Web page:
Mr. & Mrs. Jim Overall Mr. & Mrs. Terry Owens Mr. Robin Rhodes Mr. & Mrs. Frank Robinson Mr. & Mrs. Marvin Sikes Mr. & Mrs. Leon Smith Mr. & Mrs. Kenneth Smithson Mr. & Mrs. Keith Steele Mr. & Mrs. Don Todd Mr. & Mrs. Bruce Williams Mr. Coy Yergin Mr. & Mrs. Mack Zarecor

A Common Sense Approach to Government Paid for by Friends of Tim Luckey for Gibson County Mayor, Clay Luckey Treasurer


RELIGION

Obituaries

Cards of Thanks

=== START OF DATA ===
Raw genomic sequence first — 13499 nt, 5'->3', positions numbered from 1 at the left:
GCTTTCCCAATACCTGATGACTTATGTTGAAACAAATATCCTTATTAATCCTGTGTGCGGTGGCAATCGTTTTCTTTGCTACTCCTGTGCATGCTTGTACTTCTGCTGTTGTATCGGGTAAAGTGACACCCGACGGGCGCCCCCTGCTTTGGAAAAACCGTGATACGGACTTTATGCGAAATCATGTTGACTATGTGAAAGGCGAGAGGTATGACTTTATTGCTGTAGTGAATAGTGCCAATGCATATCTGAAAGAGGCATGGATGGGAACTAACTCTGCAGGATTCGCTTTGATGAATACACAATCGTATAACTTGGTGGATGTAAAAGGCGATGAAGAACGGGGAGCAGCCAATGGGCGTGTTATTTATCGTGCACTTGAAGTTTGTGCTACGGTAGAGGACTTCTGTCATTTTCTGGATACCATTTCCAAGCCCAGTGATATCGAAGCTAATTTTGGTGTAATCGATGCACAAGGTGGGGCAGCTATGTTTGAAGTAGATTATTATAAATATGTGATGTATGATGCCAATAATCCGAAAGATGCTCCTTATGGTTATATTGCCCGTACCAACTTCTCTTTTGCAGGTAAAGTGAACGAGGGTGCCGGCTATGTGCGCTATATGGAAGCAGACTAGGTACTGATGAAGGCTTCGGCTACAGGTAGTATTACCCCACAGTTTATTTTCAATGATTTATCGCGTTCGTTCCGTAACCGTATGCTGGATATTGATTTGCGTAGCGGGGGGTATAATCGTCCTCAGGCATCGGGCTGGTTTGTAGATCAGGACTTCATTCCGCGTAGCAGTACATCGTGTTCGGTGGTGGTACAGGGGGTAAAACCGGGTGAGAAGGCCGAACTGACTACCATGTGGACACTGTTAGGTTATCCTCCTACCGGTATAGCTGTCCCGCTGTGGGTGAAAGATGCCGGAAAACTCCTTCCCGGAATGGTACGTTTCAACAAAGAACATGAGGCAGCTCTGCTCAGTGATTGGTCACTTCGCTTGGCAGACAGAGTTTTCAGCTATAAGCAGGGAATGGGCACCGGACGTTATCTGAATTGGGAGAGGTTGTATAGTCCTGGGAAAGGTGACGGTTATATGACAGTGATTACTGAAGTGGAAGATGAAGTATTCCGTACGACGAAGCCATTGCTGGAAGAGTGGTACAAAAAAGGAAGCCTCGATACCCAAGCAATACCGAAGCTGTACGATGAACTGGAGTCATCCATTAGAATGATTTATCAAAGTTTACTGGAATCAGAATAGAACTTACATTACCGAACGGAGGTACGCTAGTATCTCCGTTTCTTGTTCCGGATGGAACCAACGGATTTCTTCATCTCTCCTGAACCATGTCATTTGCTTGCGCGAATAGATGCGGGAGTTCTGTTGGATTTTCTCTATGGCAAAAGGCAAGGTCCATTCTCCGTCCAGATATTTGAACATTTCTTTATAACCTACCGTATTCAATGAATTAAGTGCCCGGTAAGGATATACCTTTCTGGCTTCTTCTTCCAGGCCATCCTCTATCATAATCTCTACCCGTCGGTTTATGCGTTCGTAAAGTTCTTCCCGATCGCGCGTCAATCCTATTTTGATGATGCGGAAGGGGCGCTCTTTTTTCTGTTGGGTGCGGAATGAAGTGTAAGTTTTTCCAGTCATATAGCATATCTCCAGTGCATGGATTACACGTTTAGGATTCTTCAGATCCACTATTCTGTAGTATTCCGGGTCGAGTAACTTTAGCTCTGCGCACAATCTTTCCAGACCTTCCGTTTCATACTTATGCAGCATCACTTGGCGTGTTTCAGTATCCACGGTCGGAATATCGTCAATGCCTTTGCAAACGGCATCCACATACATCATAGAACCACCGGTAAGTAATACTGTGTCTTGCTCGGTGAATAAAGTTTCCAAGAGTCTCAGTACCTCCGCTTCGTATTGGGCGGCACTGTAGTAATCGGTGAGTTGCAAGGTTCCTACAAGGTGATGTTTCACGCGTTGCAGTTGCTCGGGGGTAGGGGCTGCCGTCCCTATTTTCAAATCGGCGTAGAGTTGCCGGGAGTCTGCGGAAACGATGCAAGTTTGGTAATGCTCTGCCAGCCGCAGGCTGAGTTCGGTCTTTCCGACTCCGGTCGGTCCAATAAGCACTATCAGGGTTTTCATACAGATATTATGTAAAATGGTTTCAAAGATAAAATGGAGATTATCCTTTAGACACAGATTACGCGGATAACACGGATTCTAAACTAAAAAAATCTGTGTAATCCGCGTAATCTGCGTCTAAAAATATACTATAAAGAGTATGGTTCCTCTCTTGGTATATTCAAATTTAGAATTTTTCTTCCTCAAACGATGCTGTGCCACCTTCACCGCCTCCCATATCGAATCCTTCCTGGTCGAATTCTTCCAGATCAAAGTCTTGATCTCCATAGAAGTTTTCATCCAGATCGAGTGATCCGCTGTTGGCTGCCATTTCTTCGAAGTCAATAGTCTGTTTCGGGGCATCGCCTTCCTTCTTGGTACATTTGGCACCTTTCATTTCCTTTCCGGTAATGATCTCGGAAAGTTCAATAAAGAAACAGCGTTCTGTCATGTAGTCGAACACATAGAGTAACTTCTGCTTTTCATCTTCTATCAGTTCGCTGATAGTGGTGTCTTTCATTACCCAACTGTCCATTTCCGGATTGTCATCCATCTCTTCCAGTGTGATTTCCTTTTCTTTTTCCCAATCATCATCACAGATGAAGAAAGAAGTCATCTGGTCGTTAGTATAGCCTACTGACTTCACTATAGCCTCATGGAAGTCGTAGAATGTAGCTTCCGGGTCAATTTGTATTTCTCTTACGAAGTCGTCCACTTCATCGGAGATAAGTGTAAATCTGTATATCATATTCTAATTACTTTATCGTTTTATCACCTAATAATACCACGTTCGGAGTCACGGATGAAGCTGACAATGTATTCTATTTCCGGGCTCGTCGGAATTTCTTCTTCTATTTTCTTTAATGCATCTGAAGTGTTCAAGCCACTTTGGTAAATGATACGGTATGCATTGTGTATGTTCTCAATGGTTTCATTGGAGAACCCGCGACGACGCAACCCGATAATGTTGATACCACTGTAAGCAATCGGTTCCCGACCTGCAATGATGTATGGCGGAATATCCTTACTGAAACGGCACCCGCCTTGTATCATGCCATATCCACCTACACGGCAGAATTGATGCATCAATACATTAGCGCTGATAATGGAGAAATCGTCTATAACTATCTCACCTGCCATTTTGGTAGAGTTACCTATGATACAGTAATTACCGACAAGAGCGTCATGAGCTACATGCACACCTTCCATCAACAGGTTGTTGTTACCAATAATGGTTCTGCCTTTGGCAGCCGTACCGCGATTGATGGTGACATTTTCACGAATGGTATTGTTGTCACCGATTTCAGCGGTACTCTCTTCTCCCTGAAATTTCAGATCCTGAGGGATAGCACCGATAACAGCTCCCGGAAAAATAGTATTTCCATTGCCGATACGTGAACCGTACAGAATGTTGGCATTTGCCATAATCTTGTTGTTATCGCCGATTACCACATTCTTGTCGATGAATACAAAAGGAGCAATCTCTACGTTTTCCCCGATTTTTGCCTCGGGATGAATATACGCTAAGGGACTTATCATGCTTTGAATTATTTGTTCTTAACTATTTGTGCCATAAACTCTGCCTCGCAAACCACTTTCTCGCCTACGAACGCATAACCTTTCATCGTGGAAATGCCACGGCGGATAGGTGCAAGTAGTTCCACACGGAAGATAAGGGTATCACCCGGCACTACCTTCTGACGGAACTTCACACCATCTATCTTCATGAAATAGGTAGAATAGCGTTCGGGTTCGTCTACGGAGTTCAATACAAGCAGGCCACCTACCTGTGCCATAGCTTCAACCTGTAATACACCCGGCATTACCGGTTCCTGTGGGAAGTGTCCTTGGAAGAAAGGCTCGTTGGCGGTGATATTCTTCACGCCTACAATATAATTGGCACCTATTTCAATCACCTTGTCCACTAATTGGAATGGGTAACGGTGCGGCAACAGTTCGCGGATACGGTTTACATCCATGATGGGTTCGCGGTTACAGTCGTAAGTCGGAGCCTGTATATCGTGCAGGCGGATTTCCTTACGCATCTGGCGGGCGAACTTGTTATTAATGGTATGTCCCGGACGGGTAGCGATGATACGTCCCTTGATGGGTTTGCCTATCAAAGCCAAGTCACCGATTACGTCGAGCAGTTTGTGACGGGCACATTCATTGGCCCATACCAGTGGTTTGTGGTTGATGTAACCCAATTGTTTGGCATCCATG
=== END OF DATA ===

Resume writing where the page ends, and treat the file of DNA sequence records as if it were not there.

JOHN W. “JACK� MOORE JR. Funeral services for Jack Moore, 84, of Dyer, were held Saturday May 15, 2010 at Leitherland Funeral Home in Rutherford. Brother Steve Skelton officiated the services with Brother Mark Kilpatrick assisting. Burial was held at Oakwood Cemetery in Dyer. Jack Moore was born June 13, 1925 in Trenton and departed this life on May 13, 2010 at Jackson Madison County General Hospital. Jack attended Peabody High School through the 8th grade and graduated from Dyer High School in 1943. He served in the U.S. Army from 1943 to 1946in France, Germany, Holland, and Belgiumin World War II. Upon returning from the war, Jack was employed with Bellsouth Telephone Company and retired with 36 years service in 1979. He was a member of the First Baptist Church in Dyer. Known as “Mr. 911�, Jack was the founder of Moore Communications, now known as Central Control, in 1968. It was the first facility of its kind in the United States where a private agency had access to police radio frequencies and nationwide police records. As his insight for helping the people of Gibson County grew, he was responsible for bringing E-911 into being in 1989. He continued his employment with Central Control until 1991 when he retired to care for his wife Lib who was terminally ill. Jack was preceded in death by his parents, John and Elsie Moore, sisters Louise Moore Winnette and Frances Moore, an unnamed infant sister, his first wife, Mary Lisbeth Evans Moore and infant son, John Evans Moore who died at birth. Jack is survived by his present wife, Norma Jean Shanklin Moore, son, Bob Moore and wife Cynthia, and daughter, Beth Rudd, all of Dyer, nephew, Steve Winnette and wife, Wanda of Memphis, 2 granddaughters, Alecia Kosark and husband Kevin of Dyer, and Laura Stiles and husband Josh of Jackson, 1 grandson, Brandon Rudd of Dyer, and 2 great grandchildren, Chandler Kosark and Kara Beth Kosark of Dyer.